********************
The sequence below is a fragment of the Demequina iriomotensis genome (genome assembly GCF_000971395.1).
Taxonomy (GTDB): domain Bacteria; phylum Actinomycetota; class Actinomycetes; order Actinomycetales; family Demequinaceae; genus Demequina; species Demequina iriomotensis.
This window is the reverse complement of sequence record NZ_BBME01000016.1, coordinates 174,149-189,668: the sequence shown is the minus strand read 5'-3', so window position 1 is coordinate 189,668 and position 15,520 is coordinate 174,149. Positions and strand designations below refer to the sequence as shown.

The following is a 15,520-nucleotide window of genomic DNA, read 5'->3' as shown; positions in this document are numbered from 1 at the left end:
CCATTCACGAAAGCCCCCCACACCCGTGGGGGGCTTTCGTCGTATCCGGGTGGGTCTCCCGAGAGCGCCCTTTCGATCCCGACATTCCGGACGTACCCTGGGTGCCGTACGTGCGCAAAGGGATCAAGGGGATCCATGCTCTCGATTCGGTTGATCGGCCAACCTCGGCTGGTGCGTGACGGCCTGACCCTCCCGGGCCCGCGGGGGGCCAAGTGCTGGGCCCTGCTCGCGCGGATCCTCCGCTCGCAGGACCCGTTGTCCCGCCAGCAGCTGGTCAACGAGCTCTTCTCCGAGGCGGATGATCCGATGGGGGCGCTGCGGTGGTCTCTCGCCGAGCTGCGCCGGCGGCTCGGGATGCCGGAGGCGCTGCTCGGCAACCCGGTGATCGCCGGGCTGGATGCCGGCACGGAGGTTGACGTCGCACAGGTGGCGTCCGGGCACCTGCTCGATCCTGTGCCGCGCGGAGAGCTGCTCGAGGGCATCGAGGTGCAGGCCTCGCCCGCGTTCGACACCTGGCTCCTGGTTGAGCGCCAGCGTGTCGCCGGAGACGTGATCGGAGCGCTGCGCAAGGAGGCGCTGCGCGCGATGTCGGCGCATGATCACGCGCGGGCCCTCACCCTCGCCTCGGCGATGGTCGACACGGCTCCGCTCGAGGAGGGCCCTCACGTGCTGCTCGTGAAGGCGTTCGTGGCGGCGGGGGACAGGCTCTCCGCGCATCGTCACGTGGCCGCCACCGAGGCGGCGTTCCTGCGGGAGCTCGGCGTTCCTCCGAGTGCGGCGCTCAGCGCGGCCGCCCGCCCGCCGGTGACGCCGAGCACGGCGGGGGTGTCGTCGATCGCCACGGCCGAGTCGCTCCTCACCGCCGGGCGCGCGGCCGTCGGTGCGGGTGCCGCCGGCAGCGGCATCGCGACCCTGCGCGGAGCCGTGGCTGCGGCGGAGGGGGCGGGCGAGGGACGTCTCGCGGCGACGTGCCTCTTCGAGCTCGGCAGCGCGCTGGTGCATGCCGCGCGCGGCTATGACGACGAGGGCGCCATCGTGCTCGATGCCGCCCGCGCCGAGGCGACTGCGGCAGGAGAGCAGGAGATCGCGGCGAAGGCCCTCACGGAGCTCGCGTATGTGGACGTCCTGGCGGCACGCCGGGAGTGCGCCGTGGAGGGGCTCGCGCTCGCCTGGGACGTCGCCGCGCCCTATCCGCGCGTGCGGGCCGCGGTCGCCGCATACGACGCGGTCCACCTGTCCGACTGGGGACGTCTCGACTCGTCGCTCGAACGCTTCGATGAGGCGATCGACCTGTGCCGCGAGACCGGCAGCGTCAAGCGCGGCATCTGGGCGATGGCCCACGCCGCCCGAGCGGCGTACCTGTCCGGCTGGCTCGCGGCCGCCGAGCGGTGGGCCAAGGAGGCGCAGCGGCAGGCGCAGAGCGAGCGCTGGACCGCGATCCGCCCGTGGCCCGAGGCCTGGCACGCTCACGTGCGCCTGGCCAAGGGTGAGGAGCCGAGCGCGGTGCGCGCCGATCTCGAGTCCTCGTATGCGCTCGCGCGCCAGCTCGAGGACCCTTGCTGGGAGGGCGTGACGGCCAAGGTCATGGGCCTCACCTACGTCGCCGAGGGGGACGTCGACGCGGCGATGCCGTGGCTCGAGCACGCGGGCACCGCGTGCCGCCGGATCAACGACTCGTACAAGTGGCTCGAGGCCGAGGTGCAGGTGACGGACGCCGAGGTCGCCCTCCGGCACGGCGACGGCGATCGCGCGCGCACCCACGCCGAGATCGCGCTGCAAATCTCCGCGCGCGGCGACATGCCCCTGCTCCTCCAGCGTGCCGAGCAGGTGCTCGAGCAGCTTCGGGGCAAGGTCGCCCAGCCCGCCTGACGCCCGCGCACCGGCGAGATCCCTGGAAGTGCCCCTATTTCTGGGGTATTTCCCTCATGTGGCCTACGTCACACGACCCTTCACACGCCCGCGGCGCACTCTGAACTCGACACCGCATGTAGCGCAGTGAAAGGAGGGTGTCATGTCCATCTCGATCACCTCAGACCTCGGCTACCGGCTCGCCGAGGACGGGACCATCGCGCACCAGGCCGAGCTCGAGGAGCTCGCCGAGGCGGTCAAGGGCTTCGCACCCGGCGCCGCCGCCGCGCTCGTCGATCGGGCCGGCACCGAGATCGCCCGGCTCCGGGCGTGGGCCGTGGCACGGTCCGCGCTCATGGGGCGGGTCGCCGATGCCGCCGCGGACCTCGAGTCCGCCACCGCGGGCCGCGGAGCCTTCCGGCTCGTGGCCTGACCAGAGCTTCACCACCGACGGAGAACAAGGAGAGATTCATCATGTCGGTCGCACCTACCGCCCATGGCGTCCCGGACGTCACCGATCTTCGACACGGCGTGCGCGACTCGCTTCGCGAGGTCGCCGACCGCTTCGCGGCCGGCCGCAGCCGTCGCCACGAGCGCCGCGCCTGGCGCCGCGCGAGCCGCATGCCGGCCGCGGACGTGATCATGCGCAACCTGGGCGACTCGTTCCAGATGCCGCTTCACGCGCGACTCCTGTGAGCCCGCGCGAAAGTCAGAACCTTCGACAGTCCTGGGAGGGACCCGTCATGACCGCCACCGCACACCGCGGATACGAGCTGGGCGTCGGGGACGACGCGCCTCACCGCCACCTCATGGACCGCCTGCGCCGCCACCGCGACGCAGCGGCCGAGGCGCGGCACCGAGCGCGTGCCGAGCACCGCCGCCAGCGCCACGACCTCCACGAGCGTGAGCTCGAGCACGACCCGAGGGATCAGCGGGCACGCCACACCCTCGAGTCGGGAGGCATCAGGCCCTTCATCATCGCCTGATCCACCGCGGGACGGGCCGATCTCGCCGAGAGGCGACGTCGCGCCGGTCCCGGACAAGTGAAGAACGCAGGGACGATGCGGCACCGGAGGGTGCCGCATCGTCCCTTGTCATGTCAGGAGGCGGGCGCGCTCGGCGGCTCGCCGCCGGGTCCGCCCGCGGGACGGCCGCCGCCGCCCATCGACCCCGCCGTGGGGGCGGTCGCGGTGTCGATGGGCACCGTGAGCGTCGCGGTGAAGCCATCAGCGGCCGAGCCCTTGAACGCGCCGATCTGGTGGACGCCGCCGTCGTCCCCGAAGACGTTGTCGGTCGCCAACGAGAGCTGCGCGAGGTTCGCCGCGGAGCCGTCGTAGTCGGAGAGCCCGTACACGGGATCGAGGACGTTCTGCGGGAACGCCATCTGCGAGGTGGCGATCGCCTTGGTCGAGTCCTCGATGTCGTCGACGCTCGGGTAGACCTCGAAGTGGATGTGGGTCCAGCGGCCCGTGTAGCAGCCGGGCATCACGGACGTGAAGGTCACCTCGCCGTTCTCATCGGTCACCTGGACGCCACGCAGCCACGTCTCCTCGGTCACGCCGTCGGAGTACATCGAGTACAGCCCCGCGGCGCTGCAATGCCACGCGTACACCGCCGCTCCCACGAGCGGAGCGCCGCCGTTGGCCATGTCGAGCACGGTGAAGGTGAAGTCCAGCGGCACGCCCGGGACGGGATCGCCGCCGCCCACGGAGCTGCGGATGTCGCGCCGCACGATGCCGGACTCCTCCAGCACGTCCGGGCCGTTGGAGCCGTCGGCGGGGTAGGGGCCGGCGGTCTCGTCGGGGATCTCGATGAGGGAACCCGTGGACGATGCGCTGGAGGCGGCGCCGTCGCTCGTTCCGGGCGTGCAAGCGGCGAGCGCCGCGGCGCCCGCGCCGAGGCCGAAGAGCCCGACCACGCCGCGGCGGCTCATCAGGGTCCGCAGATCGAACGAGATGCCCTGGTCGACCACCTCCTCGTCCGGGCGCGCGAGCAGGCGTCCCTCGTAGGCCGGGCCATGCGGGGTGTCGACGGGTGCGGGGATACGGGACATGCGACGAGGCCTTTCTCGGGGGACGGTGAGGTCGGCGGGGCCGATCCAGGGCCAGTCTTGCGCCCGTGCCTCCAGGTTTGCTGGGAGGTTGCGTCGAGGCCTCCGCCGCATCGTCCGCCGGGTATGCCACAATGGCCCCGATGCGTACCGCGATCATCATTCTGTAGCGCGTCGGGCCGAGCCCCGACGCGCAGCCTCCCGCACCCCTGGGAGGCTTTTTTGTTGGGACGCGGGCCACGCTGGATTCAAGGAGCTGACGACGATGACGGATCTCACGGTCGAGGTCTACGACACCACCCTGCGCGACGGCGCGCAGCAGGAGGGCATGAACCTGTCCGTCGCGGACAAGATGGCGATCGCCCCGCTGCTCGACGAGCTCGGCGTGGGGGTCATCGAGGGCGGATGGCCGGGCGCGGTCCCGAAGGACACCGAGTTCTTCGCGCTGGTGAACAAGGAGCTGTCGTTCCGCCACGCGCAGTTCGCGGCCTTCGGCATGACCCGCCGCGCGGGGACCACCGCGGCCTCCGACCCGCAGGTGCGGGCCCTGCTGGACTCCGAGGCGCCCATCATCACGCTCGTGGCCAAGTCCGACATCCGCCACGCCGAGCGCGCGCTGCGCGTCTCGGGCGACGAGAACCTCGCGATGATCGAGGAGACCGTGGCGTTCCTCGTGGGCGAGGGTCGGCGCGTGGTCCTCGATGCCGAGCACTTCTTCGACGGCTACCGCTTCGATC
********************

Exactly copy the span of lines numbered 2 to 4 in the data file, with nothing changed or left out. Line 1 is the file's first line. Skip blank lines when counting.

Taxonomy (GTDB): domain Bacteria; phylum Actinomycetota; class Actinomycetes; order Actinomycetales; family Demequinaceae; genus Demequina; species Demequina iriomotensis.
This window is the reverse complement of sequence record NZ_BBME01000016.1, coordinates 174,149-189,668: the sequence shown is the minus strand read 5'-3', so window position 1 is coordinate 189,668 and position 15,520 is coordinate 174,149. Positions and strand designations below refer to the sequence as shown.

The following is a 15,520-nucleotide window of genomic DNA, read 5'->3' as shown; positions in this document are numbered from 1 at the left end: